We had a slight hassle as we left the restaurant and tried to get back to the airplane. Being a larger airport and near the city, they have a secured fence that you have to buzz through. We pushed the button and a lady answered and said she'd be right there so we waited, and waited, and waited. After nearly 10 minutes Joe went into the restaurant and thankfully the manager had a key card to open the gate for us. He said this happens about twice a week (what lucky timing we have, eh?) and bid us farewell as we said thanks.

It was now about 8:45pm and we needed to get back to Stewart by dark. Thankfully, there was on heck of a tailwind we would be enjoying for this short hop. I pre-flighted, hopped in and checked the ATIS, then started the engine and called Ground. We did the runup while holding short of Runway 25 and then I called Tower and they cleared us for takeoff on Runway 21L. We climbed straight out until gaining enough altitude (there's hills that are probably 300 feet above the airport to the left of the runway) and then made a 180 left turn on course.

You could see it was still very hazy as we climbed away and I was extra vigilant in paying attention to the visibility and my instruments. I could see the ground and we were certainly above VFR visibility requirements but I paid more attention to the attitude indicator just to be on the safe side. We climbed to 3,500 feet and were zooming along with a ground speed of 130 to 140 knots. I don't think it even took 15 minutes after takeoff to be in the pattern at Stewart - I saw my GPS indicating 145 knots at one point on descent.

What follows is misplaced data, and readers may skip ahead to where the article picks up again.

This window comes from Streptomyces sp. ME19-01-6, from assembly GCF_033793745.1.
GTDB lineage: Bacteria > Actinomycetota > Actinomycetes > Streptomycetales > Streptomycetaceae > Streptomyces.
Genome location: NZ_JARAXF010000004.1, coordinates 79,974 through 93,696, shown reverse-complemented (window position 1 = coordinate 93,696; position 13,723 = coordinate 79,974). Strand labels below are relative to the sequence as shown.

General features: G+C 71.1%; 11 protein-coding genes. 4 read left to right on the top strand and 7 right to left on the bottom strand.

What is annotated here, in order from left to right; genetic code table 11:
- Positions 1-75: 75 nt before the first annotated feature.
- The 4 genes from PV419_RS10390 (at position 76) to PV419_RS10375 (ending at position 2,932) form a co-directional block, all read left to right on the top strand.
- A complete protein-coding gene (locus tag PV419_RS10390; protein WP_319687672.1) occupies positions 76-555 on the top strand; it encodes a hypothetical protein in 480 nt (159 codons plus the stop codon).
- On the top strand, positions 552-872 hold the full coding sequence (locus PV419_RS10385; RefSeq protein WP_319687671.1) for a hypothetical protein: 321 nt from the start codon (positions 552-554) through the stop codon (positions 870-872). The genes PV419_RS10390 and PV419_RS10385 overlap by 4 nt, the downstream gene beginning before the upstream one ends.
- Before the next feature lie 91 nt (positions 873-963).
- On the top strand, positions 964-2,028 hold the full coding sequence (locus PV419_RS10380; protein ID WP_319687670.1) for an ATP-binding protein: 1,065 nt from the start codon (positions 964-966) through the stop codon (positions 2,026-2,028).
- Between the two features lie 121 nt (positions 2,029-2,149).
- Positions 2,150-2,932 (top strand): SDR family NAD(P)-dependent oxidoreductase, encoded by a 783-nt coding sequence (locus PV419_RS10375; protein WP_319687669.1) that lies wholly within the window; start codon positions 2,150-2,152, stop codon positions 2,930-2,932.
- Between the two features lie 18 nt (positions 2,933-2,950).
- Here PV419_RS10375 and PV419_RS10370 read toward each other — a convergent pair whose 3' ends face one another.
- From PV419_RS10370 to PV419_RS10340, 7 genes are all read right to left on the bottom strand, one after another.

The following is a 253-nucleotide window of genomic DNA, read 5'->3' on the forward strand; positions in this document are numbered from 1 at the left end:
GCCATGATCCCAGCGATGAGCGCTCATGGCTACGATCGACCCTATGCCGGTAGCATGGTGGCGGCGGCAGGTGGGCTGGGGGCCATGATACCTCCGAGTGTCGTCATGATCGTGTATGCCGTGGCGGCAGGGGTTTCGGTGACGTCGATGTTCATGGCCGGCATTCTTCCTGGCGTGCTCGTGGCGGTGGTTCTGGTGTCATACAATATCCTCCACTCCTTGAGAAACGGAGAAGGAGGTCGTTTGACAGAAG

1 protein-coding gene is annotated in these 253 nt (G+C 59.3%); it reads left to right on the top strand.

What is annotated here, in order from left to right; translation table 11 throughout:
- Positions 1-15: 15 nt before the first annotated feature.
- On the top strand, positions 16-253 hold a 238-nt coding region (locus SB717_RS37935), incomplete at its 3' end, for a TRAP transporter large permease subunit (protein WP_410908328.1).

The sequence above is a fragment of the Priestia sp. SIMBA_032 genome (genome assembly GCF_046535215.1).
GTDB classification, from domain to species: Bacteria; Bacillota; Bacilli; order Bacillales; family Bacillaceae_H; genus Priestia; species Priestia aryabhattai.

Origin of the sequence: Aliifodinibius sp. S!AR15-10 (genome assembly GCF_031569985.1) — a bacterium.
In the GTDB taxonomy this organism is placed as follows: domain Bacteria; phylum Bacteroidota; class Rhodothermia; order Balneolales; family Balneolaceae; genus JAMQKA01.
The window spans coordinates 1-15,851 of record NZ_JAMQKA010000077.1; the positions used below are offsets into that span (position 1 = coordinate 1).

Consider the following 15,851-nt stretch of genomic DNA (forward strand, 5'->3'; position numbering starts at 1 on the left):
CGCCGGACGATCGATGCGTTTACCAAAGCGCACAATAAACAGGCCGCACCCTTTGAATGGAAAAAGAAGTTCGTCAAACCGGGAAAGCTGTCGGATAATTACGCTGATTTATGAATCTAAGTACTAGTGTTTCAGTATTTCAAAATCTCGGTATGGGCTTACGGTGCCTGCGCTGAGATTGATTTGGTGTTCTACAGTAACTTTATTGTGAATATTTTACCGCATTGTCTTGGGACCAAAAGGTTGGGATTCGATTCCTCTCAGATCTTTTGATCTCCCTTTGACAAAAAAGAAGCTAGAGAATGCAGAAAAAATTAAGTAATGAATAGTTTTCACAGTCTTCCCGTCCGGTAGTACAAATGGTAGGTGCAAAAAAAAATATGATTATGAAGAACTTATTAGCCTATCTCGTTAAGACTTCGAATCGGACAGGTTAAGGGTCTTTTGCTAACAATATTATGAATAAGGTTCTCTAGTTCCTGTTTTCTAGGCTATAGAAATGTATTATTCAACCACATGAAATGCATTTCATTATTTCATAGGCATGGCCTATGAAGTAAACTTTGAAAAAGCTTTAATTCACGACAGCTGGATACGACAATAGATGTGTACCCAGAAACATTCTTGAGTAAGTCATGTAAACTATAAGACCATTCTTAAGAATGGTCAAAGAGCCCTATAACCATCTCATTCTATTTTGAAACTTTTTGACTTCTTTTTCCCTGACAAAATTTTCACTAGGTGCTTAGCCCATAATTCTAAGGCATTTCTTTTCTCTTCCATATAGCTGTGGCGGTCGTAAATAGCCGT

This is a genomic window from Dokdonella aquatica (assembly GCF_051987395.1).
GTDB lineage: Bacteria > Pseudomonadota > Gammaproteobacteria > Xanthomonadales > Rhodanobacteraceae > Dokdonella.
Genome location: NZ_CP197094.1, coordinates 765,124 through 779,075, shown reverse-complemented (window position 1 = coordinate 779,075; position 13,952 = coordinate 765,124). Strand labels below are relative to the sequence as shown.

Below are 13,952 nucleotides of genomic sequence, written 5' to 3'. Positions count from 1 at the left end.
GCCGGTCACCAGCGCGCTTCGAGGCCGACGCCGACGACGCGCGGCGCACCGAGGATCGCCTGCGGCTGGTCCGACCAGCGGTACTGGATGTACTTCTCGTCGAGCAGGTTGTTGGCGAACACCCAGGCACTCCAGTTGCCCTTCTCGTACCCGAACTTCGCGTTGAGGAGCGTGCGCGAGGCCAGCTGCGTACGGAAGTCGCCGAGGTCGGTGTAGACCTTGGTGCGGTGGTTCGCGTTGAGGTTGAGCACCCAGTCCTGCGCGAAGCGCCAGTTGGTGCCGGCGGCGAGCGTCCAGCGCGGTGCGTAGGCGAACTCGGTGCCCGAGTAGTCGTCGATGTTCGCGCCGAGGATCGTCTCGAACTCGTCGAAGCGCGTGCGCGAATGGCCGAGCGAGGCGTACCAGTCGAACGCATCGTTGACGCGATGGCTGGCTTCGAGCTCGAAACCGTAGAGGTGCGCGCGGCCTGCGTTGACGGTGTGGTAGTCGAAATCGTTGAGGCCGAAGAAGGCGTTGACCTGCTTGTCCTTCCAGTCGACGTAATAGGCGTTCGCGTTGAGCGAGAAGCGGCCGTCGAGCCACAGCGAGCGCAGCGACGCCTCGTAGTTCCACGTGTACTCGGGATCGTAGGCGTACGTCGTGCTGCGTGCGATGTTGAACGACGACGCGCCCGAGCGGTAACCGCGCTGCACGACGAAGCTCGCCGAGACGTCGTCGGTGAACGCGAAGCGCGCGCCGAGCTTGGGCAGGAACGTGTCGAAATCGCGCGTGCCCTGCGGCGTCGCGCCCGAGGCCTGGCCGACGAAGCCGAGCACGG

The wind was so strong that I made my downwind too close to the runway so even though I made a continuous downwind-base-final turn, we were still way to the right of the runway. I know enough to not force it over so I made a gentle bank and got lined up with the runway just before we crossed the trees. Had it not looked good at that point I would have gone around but I felt safe in salvaging the approach since we were the only ones in the pattern and I had 3,000 feet of very wide grass in front of me. Touchdown was very soft and I taxied back to the tiedown, shut off the engine, packed up my equipment, and tied the plane up.

Another happy passenger on the way to his first $100 Hamburger!

Joe said he really enjoyed the whole experience and had a big smile on his face. That's really all the validation any pilot needs! I will say that it was a great flight for other reasons, though. Kind of like when I flew up to Wapakoneta last October it was a night with some adverse weather I had to consider. Haze and high humidity can certainly place you in a bad situation if you're not careful and conscious of the weather conditions and I'm always glad to add something to my experience folder. I'm hoping that we have a much clearer day next time Joe's in town so I can take him up and he'll actually be able to see stuff and take some photos!

Flight Track: Google Earth KMZ File
Today's Flight: 1.1 hours
Total Time: 157.5 hours

No comments:

Post a Comment